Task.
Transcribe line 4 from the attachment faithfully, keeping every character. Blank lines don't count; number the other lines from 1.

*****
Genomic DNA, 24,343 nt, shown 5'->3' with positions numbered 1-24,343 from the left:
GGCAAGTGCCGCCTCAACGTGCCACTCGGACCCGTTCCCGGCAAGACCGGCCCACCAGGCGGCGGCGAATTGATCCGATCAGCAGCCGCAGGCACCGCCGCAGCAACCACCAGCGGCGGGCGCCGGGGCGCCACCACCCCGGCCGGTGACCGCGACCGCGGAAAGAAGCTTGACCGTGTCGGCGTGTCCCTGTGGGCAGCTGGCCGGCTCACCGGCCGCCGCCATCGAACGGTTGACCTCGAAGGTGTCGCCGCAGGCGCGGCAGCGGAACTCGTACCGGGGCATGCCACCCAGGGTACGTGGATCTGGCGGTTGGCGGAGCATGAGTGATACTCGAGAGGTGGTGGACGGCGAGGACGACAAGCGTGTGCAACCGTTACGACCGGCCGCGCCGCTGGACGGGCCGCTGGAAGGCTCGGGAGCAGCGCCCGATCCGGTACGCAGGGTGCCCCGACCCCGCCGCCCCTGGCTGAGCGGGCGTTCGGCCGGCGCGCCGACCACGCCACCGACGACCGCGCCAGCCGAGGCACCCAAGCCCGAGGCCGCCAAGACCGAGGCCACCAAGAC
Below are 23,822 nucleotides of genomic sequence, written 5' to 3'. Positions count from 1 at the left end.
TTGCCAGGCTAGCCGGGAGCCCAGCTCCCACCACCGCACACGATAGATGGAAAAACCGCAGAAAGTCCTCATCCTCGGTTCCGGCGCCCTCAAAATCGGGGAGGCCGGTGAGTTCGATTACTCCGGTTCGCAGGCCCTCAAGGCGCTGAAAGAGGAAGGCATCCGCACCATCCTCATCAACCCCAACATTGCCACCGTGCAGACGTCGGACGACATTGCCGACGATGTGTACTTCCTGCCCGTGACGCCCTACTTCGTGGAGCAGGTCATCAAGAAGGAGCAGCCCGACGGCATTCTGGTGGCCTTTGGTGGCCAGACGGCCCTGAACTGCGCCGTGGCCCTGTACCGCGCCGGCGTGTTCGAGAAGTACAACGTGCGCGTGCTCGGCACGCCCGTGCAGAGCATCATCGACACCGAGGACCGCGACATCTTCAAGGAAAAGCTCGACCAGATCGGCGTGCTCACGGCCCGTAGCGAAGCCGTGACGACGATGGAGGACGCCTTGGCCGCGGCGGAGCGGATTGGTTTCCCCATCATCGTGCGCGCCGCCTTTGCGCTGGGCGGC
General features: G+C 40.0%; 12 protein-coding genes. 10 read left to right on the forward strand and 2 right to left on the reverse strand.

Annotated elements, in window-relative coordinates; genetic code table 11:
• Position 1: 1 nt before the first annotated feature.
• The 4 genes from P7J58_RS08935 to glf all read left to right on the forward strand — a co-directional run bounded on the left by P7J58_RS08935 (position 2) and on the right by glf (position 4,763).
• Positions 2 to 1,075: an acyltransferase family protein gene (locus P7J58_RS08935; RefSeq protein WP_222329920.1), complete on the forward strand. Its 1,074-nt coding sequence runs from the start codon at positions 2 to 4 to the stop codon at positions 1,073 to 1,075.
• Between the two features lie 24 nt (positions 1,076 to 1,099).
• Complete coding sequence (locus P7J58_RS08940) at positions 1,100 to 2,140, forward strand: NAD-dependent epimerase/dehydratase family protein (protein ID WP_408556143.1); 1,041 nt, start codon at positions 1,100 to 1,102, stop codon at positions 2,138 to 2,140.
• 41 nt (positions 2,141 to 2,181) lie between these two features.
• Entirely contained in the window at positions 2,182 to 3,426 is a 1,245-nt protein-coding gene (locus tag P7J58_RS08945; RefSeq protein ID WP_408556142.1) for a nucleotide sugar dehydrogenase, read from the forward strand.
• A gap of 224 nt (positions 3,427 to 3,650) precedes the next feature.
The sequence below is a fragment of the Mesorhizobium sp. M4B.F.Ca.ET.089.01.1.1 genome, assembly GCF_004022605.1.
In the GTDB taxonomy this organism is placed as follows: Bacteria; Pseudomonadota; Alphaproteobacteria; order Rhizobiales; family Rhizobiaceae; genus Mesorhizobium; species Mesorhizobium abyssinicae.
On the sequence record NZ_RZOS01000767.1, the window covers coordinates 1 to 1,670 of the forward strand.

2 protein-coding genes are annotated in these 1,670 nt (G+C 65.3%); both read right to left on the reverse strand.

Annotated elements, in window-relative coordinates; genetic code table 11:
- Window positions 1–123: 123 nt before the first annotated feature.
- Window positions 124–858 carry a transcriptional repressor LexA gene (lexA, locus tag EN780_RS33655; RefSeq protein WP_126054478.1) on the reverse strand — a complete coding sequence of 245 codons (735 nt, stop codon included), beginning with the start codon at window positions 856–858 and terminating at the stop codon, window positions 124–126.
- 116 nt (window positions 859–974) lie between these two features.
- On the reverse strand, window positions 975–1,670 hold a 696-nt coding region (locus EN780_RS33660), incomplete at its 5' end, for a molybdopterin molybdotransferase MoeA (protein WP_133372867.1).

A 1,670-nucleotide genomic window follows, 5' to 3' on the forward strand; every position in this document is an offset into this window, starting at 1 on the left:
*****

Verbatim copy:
TTGCCAGGCTAGCCGGGAGCCCAGCTCCCACCACCGCACACGATAGATGGAAAAACCGCAGAAAGTCCTCATCCTCGGTTCCGGCGCCCTCAAAATCGGGGAGGCCGGTGAGTTCGATTACTCCGGTTCGCAGGCCCTCAAGGCGCTGAAAGAGGAAGGCATCCGCACCATCCTCATCAACCCCAACATTGCCACCGTGCAGACGTCGGACGACATTGCCGACGATGTGTACTTCCTGCCCGTGACGCCCTACTTCGTGGAGCAGGTCATCAAGAAGGAGCAGCCCGACGGCATTCTGGTGGCCTTTGGTGGCCAGACGGCCCTGAACTGCGCCGTGGCCCTGTACCGCGCCGGCGTGTTCGAGAAGTACAACGTGCGCGTGCTCGGCACGCCCGTGCAGAGCATCATCGACACCGAGGACCGCGACATCTTCAAGGAAAAGCTCGACCAGATCGGCGTGCTCACGGCCCGTAGCGAAGCCGTGACGACGATGGAGGACGCCTTGGCCGCGGCGGAGCGGATTGGTTTCCCCATCATCGTGCGCGCCGCCTTTGCGCTGGGCGGC